• A major blunder would be pushing too hard with financial punishments, and incentivizing Moscow and Beijing to bypass the U.S. trade and monetary order.
  • When the dollar's primacy materially dwindles, that will be game over in balance of power with the East.
3. Global hotspots: North Korea and Iran

Soldiers from Russia, Iran, China and North Korea in Pyongyang in February. Photo: Ed Jones/AFP/Getty Images

Two of the countries where the threat of direct military conflict with the U.S. is greatest are Iran and North Korea.

Threat level: H.R. McMaster, who until last April was involved in the most sensitive discussions on those countries with President Trump, warns it’s “difficult to overstate the threat from a nuclear North Korea.”

The big picture: McMaster argues North Korea could directly threaten “the United States, China, Japan, the world” with its nuclear arsenal and could also engage in “nuclear blackmail.”

  • McMaster also points to the risk of wider nuclear proliferation in Japan, South Korea and beyond, asking: “If North Korea gets a weapon, who doesn’t?”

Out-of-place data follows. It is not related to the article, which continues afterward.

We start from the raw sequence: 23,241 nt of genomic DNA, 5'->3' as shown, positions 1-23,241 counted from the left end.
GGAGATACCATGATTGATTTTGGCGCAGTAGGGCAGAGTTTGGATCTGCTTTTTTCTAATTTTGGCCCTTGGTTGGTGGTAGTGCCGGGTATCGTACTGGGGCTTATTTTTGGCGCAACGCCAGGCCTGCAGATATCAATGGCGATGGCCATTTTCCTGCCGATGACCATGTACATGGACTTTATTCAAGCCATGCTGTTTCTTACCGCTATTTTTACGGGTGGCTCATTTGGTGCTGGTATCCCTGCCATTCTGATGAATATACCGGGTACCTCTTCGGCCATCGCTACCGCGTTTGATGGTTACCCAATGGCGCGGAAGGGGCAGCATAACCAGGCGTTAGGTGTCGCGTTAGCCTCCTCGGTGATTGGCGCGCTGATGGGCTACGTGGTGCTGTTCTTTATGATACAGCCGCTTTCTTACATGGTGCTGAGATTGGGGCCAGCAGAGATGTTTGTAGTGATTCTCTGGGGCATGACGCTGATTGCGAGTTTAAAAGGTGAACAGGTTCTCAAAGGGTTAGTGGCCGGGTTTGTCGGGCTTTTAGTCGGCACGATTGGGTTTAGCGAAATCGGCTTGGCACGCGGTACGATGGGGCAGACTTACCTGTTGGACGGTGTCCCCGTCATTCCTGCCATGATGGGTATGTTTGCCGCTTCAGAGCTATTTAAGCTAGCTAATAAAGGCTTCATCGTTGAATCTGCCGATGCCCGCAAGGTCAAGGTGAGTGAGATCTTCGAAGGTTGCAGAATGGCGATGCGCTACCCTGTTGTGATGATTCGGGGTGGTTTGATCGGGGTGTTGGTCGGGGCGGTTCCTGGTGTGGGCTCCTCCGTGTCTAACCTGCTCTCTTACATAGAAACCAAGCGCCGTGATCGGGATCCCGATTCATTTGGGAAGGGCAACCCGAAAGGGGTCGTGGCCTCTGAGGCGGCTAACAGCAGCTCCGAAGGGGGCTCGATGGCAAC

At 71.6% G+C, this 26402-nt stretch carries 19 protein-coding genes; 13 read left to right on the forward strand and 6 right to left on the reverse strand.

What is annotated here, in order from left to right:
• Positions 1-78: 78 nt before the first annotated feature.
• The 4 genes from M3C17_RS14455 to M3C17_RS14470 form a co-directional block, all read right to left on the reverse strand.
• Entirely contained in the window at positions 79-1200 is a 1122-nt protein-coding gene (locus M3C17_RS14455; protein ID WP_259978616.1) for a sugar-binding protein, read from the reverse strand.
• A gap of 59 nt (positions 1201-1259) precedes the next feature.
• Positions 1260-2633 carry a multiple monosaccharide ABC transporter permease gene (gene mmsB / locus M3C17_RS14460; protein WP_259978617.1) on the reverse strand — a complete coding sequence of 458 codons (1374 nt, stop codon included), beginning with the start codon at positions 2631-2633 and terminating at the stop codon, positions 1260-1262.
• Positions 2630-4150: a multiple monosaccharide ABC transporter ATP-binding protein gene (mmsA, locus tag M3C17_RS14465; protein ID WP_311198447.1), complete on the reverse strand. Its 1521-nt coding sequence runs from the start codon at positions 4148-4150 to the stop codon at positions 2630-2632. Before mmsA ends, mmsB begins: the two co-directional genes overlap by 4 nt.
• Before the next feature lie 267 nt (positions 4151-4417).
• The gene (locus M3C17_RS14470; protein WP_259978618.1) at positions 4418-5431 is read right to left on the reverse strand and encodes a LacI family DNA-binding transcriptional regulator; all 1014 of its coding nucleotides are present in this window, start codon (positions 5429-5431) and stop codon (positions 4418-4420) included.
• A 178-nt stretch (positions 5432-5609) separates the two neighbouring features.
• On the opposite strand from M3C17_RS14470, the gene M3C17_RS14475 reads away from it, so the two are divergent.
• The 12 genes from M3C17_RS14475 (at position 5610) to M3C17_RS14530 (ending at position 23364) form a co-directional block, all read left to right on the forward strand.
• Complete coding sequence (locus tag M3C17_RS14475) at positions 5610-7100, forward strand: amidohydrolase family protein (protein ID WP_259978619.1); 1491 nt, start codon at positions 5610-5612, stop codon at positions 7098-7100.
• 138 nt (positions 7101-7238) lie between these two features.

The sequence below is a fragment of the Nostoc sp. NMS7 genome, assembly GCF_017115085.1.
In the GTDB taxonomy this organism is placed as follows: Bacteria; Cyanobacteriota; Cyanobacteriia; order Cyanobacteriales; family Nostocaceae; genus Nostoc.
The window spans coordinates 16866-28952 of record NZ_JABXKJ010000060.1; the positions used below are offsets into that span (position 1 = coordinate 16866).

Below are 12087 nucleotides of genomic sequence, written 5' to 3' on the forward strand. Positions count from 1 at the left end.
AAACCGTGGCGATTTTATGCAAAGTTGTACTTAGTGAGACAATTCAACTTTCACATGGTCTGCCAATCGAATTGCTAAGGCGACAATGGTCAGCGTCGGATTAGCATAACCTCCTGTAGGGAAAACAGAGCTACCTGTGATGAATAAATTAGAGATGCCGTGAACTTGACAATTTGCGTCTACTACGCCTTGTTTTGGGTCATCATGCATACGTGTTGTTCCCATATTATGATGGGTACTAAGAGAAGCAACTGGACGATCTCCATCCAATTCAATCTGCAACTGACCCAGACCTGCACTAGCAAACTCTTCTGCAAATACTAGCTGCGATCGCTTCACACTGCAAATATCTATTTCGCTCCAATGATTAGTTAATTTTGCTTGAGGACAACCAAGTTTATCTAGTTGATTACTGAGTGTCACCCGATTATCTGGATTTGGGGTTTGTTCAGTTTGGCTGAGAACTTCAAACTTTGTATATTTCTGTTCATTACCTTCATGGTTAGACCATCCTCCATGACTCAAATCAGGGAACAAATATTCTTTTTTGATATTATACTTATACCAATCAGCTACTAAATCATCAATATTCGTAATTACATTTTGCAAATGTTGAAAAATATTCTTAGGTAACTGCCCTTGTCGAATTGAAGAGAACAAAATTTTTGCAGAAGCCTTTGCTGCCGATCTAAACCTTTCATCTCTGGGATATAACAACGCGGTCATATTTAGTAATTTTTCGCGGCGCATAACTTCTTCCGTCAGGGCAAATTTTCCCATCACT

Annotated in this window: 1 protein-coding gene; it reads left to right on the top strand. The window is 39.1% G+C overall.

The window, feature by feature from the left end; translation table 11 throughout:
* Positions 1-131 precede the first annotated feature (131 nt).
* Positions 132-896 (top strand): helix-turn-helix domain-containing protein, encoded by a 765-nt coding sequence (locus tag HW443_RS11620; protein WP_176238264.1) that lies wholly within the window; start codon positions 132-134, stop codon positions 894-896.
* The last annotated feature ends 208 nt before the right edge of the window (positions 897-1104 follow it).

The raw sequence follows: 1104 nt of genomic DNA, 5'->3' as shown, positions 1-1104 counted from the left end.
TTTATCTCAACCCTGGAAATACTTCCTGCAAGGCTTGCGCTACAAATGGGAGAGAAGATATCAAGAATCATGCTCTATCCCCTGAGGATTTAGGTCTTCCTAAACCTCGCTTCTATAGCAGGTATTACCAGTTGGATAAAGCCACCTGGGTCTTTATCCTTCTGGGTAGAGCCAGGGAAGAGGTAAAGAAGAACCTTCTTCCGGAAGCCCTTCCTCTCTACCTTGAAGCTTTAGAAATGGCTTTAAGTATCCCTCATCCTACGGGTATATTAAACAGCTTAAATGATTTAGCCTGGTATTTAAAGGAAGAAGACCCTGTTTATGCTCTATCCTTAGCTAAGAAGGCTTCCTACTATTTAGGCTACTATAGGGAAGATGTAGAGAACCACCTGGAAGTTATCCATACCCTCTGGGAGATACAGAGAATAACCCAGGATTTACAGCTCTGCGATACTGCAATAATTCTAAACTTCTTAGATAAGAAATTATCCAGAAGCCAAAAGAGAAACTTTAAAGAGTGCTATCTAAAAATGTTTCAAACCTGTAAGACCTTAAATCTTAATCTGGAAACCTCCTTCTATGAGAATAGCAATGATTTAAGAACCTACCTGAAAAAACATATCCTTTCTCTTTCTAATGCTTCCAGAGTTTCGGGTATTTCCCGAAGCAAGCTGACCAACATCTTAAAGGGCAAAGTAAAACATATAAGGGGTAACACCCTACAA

Meanwhile, the administration has focused its ire on Tehran.

  • McMaster places Iran on the list of the greatest global threats because of its support for groups the U.S. has designated as violent proxies and terror groups.
  • His successor as national security adviser, John Bolton, has increased the pressure on Iran further still, warning of "unrelenting force" if Iran or its proxies strike U.S. interests.
  • That has led to a fear that tensions could spill over into military conflict, even though Trump and Iranian leaders have both said they don't want a war.
4. Automated war

A mural in Sana’a, Yemen protesting U.S. drone strikes. Photo: Mohammed Hamoud/Getty Images